With the broken windows theory in mind, other polluting industries settled into the South Bronx. The New York Organic Fertilizer Company (NYOFC) moved in and added injurious byproducts, from the city sludge to fertilizer process, to the surrounding air. Of course, Stein’s main point of environmental injustice hit home when she related that 100% of the Bronx’s garbage is destined for the South Bronx, in addition to 40% of the city’s trash. Stein proposes that to mitigate the injustice, new landfill sites be erected in in affluent neighborhoods such as the Upper East Side.

After Stein concluded, Adam Friedman approached the same issue of creating a more sustainable New York City. He approached this on a variety of scales: community-wide, individual, residential, and commercial. He suggested that communities can take a larger role in adopting environmentally friendly practices by converting certain institutions such as churches into more energy efficient buildings/organizations. Since certain institutions have more personal meaning, perhaps this would inspire residents to maintain these beneficial changes longer, and incorporate green living tips in their own homes. On an individual level, Friedman showed how impactful we can be. He specifically gave the staggering statistic of four million plastic cups being used by airlines every day in the US–one speculates how easily this could be mitigated if passengers could bring their own containers or simply refused a drink.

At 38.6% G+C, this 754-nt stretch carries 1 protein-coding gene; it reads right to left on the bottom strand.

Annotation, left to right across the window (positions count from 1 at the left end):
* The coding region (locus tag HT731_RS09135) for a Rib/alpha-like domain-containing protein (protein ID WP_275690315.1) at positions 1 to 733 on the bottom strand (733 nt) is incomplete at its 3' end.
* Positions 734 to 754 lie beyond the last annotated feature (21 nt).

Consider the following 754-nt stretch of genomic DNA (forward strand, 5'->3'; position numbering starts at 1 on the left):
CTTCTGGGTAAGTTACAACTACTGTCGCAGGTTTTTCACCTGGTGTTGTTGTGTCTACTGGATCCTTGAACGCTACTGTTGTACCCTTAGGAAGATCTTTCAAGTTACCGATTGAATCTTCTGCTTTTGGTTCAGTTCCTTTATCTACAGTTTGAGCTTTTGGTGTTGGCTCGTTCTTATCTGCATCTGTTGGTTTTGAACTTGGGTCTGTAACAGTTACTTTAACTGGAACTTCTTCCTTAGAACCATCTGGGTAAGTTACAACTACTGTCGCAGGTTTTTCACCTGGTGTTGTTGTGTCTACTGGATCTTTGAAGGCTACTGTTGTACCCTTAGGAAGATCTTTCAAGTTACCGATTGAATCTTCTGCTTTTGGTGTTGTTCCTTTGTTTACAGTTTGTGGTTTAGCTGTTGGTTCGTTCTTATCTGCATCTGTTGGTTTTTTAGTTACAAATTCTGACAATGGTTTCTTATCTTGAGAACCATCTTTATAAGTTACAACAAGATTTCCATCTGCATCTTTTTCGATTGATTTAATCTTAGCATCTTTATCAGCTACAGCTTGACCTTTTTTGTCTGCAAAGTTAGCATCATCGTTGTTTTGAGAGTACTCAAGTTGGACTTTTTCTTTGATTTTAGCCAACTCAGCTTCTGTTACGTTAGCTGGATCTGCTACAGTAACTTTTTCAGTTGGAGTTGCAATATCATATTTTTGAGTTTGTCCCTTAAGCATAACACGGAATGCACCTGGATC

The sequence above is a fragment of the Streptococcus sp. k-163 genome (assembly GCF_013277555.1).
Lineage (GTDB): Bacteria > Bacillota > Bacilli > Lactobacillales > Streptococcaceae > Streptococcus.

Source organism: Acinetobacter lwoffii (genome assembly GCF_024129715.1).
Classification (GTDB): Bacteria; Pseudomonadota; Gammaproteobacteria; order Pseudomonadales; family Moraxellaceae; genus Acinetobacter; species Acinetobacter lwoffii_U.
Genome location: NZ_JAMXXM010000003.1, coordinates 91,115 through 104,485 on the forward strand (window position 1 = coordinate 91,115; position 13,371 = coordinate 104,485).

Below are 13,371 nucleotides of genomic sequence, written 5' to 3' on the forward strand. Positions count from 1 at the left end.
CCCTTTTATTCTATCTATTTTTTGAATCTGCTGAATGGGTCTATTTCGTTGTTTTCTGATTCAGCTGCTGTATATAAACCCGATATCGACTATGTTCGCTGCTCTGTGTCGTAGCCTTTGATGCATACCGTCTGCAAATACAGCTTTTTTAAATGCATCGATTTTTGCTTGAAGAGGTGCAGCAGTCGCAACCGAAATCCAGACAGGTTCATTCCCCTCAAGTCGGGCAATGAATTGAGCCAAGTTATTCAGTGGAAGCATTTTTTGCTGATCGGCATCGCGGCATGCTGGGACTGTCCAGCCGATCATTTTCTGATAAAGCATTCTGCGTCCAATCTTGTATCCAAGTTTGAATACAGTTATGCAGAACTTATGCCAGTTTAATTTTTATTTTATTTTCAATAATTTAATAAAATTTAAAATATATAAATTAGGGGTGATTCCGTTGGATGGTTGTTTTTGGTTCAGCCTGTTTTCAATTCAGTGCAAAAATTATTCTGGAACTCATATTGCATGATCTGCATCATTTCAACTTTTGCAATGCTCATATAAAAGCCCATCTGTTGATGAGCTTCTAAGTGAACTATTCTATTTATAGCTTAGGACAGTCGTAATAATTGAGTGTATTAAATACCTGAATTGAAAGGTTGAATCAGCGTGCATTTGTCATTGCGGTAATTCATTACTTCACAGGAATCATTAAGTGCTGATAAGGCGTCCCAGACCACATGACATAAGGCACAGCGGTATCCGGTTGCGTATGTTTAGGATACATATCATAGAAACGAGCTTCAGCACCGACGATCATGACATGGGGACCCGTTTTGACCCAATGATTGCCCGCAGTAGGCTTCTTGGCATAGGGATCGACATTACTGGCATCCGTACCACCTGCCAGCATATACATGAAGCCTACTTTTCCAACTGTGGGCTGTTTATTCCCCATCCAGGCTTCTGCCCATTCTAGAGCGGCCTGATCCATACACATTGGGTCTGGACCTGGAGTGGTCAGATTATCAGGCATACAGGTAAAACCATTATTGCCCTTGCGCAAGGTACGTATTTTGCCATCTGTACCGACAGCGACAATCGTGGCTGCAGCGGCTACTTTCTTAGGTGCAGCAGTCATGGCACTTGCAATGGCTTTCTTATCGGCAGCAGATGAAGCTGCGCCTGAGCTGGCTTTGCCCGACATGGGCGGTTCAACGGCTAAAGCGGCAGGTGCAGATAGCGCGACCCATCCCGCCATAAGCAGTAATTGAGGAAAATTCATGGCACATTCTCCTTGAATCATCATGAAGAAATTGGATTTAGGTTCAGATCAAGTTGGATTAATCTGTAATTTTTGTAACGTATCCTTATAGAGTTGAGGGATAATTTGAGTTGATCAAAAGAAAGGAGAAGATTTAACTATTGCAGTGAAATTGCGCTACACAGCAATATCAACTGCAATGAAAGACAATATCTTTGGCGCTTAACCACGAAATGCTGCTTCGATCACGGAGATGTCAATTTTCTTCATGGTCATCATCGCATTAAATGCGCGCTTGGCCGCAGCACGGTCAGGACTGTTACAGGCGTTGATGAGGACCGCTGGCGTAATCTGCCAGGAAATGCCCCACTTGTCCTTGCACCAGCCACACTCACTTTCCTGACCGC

In terms of commercial reform, Friedman suggested that by creating green manufacturing–factories that create products from recycled waste, there would be two advantages: the creation of jobs for low-income residents and decreasing waste. Of course, this method also would hopefully elevate these factory workers to middle class, and this would be provide financial incentive for the workers’ and their families to join the green movement. This ties in to Stein’s topic of environmental injustice which addressed poor neighborhoods as a factor. With the creation of a middle class, hopefully this would result in a more educated, empowered community that could represent its issues to their respective politicians. Then, a solution is more feasible if there is communication between the community and local authorities.

In terms of residential fixes, Friedman advocates retrofitting buildings. This is preferable as opposed to virtually reconstructing a house. Retrofitting refers to increasing energy efficiency of buildings by adding insulation to keep heating costs down, adding ventilation to decrease an A/C bill, and other cost- and energy-saving changes. This also ties in with Seminar 3, specifically the final project my group presented, which was about retrofitting the Macaulay Building. We suggested that solar panels be installed on the roof, as well as the above mentioned suggestions. When tackling practicality, we pointed to government subsidies that reduced or eliminated the cost of installing solar panels. If we could just start following Stein’s and Friedman’s suggestions, then environmentally sustainable New York City buildings and neighborhoods are certainly viable. Of course, the backing of residents and any other important individuals or groups needs to be ascertained, which will hopefully occur as more speakers like Stein and Friedman educate communities.